“It’s an attempt to silence everyone who tries to speak, extending this control even to social media users,” Elbalshy said.
Several prominent activists, contacted by AFP, declined to comment.
In its defense, parliament’s media committee head Osama Heikal said that “electronic accounts have widespread access, more than some newspapers.”
Egypt, which ranks 161st out of 180 countries on the World Press Freedom Index compiled by Reporters Without Borders (RSF), was “not the first country to go in that direction.”


Netflix to roll out cheaper mobile-only plan for India

Updated 18 July 2019
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Netflix to roll out cheaper mobile-only plan for India

  • India is among the last big growth markets for the company
  • Netflix faces competition from Amazon’s Prime Video and Walt Disney Co’s Hotstar
Netflix said on Wednesday it would roll out a lower-priced mobile-only plan in India within the next three months to tap into a price-sensitive market at a time the streaming company is losing customers in its home turf.
India is among the last big growth markets for the company, where it faces competition from Amazon.com Inc’s Prime Video and Hotstar, a video streaming platform owned by Walt Disney Co’s India unit.
Netflix lost US streaming customers for the first time in eight years on Wednesday, when it posted quarterly results. It also missed targets for new subscribers overseas.
“India is a mobile-first nation, where many first-time users are experiencing the Internet on their phones. In such a scenario, a mobile-only package makes sense to target new users,” said Tarun Pathak, analyst at Counterpoint Research.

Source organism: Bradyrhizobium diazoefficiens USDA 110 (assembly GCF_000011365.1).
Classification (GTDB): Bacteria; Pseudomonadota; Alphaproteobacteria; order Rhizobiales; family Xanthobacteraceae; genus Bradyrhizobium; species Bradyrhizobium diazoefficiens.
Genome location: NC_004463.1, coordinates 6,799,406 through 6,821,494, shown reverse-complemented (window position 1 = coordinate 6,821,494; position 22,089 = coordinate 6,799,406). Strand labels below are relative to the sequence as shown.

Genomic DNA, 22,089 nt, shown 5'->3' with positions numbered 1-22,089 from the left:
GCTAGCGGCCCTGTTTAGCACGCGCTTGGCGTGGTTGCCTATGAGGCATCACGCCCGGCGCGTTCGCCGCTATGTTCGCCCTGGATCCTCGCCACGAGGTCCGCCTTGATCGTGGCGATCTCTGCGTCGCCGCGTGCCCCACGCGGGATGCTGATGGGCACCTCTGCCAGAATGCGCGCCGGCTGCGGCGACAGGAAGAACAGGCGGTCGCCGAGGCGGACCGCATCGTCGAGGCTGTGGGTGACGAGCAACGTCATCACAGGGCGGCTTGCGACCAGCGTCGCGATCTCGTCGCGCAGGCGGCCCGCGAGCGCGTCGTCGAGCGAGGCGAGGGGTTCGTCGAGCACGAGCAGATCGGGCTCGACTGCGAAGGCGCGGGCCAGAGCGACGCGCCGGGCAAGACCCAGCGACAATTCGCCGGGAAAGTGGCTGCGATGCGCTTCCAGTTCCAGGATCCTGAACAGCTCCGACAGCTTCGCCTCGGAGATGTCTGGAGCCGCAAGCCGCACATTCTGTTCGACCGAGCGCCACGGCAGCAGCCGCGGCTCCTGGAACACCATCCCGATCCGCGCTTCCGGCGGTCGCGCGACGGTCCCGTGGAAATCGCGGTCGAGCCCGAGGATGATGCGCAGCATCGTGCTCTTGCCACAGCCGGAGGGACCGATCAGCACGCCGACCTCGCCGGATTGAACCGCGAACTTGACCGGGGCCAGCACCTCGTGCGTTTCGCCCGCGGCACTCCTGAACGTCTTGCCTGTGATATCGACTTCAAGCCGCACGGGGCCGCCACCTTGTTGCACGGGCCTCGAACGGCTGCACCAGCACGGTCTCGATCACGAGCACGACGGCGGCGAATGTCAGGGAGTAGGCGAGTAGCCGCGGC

The creator of “Stranger Things” and “The Crown” said in March that it was testing a 250-rupee ($3.63) monthly subscription for mobile devices in India, where data plans are among the cheapest in the world.
The country figures prominently in Chief Executive Officer Reed Hastings’ global expansion plans.
“We believe this plan, which will launch in the third quarter, will be an effective way to introduce a larger number of people in India to Netflix and to further expand our business,” the company said in a letter to investors released late on Wednesday.
Netflix currently offers three monthly plans in India, priced between 500 rupees ($7.27) and 800 rupees $11.63).
It has created a niche following in the country by launching local original shows like the thriller “Sacred Games” and dystopian tale “Leila,” which feature popular Bollywood actors.
The second season of “Sacred Games” is set to release in August.
In contrast, Hotstar, which also offers content from AT&T Inc’s HBO and also streams live sports, charges 299 rupees ($4.35) per month. Amazon bundles its video and music streaming services with its Prime membership.
“We’ve been seeing nice steady increases in engagement with our Indian viewers that we think we can keep building on. Growth in that country is a marathon, so we’re in it for the long haul,” Netflix Chief Content Officer Ted Sarandos said.